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Brandeis University's Community Newspaper — Waltham, Mass.

Review campus security with vigilance

Published: January 25, 2013
Section: Editorials

Last week’s incident in Village A residence hall, where a man not associated with the University intruded into a student’s dorm room, should raise concern among members of this community. Brandeis students and staff should respond with vigilance, along with minor, but proactive security changes.

Most security scares during the past few years, from car break-ins on campus parking lots to money stolen from unlocked door rooms can be traced to awareness around public safety. Students can’t blame campus security when simple common sense precautions could have prevented the crime.

The trouble with last week’s incident is that it could have happened in any dorm and still can. While increased awareness and vigilance might force students to question why a 50-year-old man is waiting to enter their dorm, a 26-year-old, like last week’s intruder, looks like a student. He could easily be a student. Because some residence quads, such as the Village, Ziv and the Foster Mods are located close to South Street, they create a need for additional security measures.

Campus police should explore placing additional surveillance cameras at entrances to these buildings. In addition, we support The Justice’s editorial on Tuesday in calling for additional blue light call systems.

To monitor who enters residence halls in the evenings, we recommend that the Department of Public Safety and the the Department of Community Living establish a testing period where, for one month, in the Village and Ziv, they close certain entrances, and require students to present their ID at a security desk. The desk does not need to be staffed by police. It can be staffed by a CA, CDC or paid student worker. Requiring students, even in buildings with a card scanner outside, to show a picture ID upon entering, could prevent future incidents like the recent one.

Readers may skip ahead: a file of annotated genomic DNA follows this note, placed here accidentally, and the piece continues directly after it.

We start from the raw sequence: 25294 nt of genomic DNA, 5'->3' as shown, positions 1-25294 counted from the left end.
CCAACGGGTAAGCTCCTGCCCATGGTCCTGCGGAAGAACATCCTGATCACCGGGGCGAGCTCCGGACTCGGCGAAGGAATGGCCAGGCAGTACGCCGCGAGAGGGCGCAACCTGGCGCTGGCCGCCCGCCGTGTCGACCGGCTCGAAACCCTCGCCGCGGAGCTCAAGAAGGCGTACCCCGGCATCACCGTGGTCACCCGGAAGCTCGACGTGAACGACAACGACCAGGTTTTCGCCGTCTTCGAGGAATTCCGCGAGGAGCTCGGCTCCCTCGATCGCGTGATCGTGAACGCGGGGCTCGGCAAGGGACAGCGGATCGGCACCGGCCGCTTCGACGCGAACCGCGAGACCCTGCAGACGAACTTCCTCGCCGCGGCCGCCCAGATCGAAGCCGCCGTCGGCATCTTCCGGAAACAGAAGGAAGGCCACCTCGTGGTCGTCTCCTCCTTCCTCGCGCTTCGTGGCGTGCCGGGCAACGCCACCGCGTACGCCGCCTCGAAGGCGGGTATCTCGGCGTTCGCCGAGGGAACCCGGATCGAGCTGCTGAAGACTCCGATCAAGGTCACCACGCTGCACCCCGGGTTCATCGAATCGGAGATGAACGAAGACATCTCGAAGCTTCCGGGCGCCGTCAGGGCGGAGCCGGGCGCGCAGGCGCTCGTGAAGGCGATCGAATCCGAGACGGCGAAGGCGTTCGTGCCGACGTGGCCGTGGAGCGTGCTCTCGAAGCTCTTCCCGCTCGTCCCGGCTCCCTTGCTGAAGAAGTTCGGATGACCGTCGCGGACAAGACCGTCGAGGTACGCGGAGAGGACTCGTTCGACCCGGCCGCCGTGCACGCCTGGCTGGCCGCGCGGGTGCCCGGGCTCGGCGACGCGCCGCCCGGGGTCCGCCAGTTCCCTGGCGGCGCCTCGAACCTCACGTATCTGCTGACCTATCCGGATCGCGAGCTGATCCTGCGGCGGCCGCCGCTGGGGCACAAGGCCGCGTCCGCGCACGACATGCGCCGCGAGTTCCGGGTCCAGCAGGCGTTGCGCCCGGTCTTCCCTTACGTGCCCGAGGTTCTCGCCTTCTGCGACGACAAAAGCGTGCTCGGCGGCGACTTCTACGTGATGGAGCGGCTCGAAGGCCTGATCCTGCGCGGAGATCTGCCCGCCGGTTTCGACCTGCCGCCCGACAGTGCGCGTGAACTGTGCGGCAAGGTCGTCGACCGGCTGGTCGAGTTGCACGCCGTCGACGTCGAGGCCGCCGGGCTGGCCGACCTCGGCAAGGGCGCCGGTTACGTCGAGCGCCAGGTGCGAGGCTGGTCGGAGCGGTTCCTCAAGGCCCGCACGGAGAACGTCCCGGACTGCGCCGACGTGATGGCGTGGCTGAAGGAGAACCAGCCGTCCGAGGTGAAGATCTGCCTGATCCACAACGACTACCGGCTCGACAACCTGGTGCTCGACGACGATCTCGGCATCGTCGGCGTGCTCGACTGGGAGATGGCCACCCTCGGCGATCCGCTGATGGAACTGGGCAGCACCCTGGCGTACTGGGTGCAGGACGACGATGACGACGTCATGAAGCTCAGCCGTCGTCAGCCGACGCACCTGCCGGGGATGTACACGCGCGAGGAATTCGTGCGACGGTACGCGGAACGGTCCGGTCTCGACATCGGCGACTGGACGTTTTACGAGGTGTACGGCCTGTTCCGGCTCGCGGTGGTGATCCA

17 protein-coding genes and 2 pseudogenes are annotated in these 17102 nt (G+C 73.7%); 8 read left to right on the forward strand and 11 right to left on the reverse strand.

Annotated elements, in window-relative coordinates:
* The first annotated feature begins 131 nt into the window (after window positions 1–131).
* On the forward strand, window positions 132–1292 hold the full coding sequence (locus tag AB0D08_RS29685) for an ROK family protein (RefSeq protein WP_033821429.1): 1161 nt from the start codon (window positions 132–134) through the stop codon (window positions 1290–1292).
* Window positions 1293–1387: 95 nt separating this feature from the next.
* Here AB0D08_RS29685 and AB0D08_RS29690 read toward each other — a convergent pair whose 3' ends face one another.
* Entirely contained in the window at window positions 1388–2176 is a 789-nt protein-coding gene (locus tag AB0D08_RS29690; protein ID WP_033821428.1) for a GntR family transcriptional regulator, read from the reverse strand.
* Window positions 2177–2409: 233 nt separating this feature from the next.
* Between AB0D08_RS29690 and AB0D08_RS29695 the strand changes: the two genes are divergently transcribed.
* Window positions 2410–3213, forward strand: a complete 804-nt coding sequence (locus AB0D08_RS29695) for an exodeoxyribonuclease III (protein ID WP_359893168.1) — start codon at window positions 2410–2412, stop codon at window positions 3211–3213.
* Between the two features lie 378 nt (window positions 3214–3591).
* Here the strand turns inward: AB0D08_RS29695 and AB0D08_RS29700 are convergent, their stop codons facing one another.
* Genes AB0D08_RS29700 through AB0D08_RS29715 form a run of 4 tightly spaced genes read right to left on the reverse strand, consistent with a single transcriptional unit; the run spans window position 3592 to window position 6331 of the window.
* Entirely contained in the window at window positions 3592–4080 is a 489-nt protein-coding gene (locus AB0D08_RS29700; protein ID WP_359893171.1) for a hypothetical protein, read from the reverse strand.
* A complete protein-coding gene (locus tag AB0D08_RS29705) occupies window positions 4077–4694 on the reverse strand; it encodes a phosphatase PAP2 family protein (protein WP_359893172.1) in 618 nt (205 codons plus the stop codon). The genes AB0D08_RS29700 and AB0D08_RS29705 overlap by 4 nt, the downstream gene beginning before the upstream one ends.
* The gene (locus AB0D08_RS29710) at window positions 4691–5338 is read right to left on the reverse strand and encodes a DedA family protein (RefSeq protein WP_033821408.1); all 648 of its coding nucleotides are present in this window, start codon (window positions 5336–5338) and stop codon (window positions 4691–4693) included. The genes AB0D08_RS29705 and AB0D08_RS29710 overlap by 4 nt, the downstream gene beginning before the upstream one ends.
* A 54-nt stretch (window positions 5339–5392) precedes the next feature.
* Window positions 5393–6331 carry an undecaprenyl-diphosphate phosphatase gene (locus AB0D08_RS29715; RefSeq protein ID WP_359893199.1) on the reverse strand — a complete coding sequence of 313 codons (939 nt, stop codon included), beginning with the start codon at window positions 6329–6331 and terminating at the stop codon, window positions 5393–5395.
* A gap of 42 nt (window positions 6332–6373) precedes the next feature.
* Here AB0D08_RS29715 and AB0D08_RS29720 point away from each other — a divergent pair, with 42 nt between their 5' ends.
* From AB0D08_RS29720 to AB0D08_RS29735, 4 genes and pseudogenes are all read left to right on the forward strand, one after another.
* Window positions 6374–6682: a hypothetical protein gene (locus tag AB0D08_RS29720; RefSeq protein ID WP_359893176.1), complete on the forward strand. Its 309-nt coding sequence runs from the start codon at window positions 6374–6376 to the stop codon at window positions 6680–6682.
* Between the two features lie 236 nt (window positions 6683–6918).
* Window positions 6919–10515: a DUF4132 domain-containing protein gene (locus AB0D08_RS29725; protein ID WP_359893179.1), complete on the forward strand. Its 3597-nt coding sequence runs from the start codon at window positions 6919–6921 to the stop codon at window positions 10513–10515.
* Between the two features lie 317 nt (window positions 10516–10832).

Public Safety should monitor the visitor logs and review the data to determine whether such a system might be permanently sustainable.

Certainly, no protocol can be substitute for awareness. But if we are honest with ourselves and we review what happened, it becomes increasingly difficult to say that it was simply a lack of awareness that led to the trespassing. Most students, at 11:15 on a Thursday night are not asleep and have no reason to lock their dorm room until they go to bed.

Our community should take proactive steps to ensure the safety of our campus. Students and staff should collaborate to develop the most effective ones.